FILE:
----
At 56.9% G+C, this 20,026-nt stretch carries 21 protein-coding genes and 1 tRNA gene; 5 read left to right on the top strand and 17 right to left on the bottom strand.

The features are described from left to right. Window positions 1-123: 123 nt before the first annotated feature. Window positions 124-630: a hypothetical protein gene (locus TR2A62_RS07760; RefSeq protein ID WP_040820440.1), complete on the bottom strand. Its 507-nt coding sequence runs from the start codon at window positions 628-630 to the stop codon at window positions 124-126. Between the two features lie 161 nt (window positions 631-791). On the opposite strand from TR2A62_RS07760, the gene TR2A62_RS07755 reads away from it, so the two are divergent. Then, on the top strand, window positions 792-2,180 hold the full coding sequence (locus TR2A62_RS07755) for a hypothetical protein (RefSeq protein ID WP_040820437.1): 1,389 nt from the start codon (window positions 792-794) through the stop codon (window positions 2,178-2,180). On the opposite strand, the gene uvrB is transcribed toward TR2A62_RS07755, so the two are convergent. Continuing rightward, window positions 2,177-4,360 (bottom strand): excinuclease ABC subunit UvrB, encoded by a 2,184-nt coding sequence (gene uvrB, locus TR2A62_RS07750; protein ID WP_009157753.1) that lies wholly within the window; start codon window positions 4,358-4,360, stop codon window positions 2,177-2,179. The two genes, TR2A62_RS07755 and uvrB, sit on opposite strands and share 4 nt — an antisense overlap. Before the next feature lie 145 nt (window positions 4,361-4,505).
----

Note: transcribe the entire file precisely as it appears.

At 56.9% G+C, this 20,026-nt stretch carries 21 protein-coding genes and 1 tRNA gene; 5 read left to right on the top strand and 17 right to left on the bottom strand.

The features are described from left to right. Window positions 1-123: 123 nt before the first annotated feature. Window positions 124-630: a hypothetical protein gene (locus TR2A62_RS07760; RefSeq protein ID WP_040820440.1), complete on the bottom strand. Its 507-nt coding sequence runs from the start codon at window positions 628-630 to the stop codon at window positions 124-126. Between the two features lie 161 nt (window positions 631-791). On the opposite strand from TR2A62_RS07760, the gene TR2A62_RS07755 reads away from it, so the two are divergent. Then, on the top strand, window positions 792-2,180 hold the full coding sequence (locus TR2A62_RS07755) for a hypothetical protein (RefSeq protein ID WP_040820437.1): 1,389 nt from the start codon (window positions 792-794) through the stop codon (window positions 2,178-2,180). On the opposite strand, the gene uvrB is transcribed toward TR2A62_RS07755, so the two are convergent. Continuing rightward, window positions 2,177-4,360 (bottom strand): excinuclease ABC subunit UvrB, encoded by a 2,184-nt coding sequence (gene uvrB, locus TR2A62_RS07750; protein ID WP_009157753.1) that lies wholly within the window; start codon window positions 4,358-4,360, stop codon window positions 2,177-2,179. The two genes, TR2A62_RS07755 and uvrB, sit on opposite strands and share 4 nt — an antisense overlap. Before the next feature lie 145 nt (window positions 4,361-4,505).